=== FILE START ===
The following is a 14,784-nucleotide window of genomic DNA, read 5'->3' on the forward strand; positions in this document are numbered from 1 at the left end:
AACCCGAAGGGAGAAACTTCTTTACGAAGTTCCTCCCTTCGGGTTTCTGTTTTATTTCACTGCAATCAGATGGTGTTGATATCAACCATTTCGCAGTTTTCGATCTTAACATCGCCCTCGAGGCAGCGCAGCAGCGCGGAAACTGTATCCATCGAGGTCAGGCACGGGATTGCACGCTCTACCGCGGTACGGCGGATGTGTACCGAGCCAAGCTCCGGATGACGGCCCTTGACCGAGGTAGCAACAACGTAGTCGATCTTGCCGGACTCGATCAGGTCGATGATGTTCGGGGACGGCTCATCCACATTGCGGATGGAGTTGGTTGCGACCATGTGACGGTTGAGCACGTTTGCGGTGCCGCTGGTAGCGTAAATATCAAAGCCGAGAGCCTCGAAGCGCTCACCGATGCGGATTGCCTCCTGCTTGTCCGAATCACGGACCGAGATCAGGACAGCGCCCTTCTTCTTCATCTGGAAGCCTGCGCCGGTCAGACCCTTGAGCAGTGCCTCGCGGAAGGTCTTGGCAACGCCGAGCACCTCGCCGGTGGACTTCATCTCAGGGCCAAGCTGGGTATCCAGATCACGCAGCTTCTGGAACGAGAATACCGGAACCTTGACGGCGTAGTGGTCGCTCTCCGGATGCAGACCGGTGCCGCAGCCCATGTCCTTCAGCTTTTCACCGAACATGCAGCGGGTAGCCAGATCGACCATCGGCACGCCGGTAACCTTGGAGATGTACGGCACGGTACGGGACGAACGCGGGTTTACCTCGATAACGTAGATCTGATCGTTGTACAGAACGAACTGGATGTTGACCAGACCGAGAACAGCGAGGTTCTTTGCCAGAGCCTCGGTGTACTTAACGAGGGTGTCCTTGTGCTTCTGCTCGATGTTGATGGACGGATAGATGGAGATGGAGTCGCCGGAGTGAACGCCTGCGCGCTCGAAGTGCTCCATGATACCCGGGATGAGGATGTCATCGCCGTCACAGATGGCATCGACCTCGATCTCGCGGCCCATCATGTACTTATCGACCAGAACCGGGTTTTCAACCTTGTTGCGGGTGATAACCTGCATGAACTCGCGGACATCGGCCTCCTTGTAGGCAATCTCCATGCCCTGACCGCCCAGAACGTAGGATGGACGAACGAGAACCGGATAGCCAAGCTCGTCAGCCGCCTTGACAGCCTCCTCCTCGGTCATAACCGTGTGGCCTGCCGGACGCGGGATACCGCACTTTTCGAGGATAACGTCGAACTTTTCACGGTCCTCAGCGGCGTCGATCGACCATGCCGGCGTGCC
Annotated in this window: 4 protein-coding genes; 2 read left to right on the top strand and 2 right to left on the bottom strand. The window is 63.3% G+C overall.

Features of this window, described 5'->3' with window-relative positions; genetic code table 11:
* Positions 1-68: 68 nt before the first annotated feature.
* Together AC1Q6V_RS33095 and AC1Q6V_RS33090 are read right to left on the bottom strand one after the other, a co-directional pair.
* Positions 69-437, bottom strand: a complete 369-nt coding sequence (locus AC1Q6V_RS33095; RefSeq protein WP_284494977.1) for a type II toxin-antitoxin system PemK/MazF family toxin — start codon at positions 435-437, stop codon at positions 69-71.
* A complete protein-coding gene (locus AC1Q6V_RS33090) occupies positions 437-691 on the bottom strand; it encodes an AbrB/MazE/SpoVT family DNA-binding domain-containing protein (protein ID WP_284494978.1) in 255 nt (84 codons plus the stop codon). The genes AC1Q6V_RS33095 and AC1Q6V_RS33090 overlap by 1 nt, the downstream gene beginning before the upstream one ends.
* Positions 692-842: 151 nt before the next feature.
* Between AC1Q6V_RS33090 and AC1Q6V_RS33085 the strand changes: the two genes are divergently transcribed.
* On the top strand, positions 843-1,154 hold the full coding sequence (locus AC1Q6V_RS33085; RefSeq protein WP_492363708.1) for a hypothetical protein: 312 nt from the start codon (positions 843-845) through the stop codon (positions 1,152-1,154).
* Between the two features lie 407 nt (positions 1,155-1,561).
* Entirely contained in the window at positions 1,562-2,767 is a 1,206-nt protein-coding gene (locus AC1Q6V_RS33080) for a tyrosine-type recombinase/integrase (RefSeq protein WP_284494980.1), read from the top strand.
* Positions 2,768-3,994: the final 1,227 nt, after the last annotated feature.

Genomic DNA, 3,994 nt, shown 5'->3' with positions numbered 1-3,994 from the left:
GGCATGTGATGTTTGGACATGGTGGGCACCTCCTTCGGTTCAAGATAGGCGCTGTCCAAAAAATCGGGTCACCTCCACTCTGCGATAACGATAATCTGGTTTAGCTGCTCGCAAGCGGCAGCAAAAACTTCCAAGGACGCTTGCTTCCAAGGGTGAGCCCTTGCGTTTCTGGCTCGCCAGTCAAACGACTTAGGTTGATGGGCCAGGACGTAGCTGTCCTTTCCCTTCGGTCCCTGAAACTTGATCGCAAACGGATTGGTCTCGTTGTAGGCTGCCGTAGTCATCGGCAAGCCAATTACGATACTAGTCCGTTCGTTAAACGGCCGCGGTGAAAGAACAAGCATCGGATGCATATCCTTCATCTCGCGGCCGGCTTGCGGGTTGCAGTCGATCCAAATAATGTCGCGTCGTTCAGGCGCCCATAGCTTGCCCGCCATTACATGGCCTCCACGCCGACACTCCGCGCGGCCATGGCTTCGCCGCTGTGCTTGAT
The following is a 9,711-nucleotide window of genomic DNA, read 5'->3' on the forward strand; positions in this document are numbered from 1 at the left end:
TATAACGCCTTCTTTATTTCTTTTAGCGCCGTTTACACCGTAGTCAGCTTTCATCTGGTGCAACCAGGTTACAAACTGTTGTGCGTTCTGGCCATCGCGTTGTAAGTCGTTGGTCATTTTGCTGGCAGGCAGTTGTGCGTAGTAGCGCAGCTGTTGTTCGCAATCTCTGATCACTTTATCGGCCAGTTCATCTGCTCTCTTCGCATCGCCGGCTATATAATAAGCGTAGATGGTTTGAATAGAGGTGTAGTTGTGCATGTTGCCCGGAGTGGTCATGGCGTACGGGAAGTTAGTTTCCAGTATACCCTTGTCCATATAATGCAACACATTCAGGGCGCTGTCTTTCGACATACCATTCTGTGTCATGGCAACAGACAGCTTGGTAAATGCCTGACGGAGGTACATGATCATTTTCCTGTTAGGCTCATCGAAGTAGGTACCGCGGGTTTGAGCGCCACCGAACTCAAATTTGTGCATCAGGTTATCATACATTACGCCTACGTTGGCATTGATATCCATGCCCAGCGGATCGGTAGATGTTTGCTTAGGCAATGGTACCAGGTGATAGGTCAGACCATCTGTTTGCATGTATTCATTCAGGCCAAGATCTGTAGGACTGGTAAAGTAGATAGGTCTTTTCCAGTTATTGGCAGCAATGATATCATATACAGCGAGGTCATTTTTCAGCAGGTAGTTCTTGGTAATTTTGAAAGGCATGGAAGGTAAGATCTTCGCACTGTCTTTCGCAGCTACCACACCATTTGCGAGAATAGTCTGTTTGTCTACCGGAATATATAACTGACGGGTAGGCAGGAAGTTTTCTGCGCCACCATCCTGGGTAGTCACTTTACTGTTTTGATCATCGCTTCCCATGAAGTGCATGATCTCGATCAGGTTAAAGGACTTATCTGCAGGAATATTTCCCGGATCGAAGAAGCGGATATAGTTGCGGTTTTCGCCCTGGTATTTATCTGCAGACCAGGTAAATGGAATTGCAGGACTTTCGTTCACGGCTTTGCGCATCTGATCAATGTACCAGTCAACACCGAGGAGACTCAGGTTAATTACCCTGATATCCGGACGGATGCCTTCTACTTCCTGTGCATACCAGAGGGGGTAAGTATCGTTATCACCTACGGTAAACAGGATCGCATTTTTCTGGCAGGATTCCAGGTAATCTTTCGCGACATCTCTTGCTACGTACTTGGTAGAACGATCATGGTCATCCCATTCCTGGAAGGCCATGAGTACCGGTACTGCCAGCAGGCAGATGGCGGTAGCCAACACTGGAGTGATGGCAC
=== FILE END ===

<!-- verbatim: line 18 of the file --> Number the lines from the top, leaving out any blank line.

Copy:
TATAACGCCTTCTTTATTTCTTTTAGCGCCGTTTACACCGTAGTCAGCTTTCATCTGGTGCAACCAGGTTACAAACTGTTGTGCGTTCTGGCCATCGCGTTGTAAGTCGTTGGTCATTTTGCTGGCAGGCAGTTGTGCGTAGTAGCGCAGCTGTTGTTCGCAATCTCTGATCACTTTATCGGCCAGTTCATCTGCTCTCTTCGCATCGCCGGCTATATAATAAGCGTAGATGGTTTGAATAGAGGTGTAGTTGTGCATGTTGCCCGGAGTGGTCATGGCGTACGGGAAGTTAGTTTCCAGTATACCCTTGTCCATATAATGCAACACATTCAGGGCGCTGTCTTTCGACATACCATTCTGTGTCATGGCAACAGACAGCTTGGTAAATGCCTGACGGAGGTACATGATCATTTTCCTGTTAGGCTCATCGAAGTAGGTACCGCGGGTTTGAGCGCCACCGAACTCAAATTTGTGCATCAGGTTATCATACATTACGCCTACGTTGGCATTGATATCCATGCCCAGCGGATCGGTAGATGTTTGCTTAGGCAATGGTACCAGGTGATAGGTCAGACCATCTGTTTGCATGTATTCATTCAGGCCAAGATCTGTAGGACTGGTAAAGTAGATAGGTCTTTTCCAGTTATTGGCAGCAATGATATCATATACAGCGAGGTCATTTTTCAGCAGGTAGTTCTTGGTAATTTTGAAAGGCATGGAAGGTAAGATCTTCGCACTGTCTTTCGCAGCTACCACACCATTTGCGAGAATAGTCTGTTTGTCTACCGGAATATATAACTGACGGGTAGGCAGGAAGTTTTCTGCGCCACCATCCTGGGTAGTCACTTTACTGTTTTGATCATCGCTTCCCATGAAGTGCATGATCTCGATCAGGTTAAAGGACTTATCTGCAGGAATATTTCCCGGATCGAAGAAGCGGATATAGTTGCGGTTTTCGCCCTGGTATTTATCTGCAGACCAGGTAAATGGAATTGCAGGACTTTCGTTCACGGCTTTGCGCATCTGATCAATGTACCAGTCAACACCGAGGAGACTCAGGTTAATTACCCTGATATCCGGACGGATGCCTTCTACTTCCTGTGCATACCAGAGGGGGTAAGTATCGTTATCACCTACGGTAAACAGGATCGCATTTTTCTGGCAGGATTCCAGGTAATCTTTCGCGACATCTCTTGCTACGTACTTGGTAGAACGATCATGGTCATCCCATTCCTGGAAGGCCATGAGTACCGGTACTGCCAGCAGGCAGATGGCGGTAGCCAACACTGGAGTGATGGCAC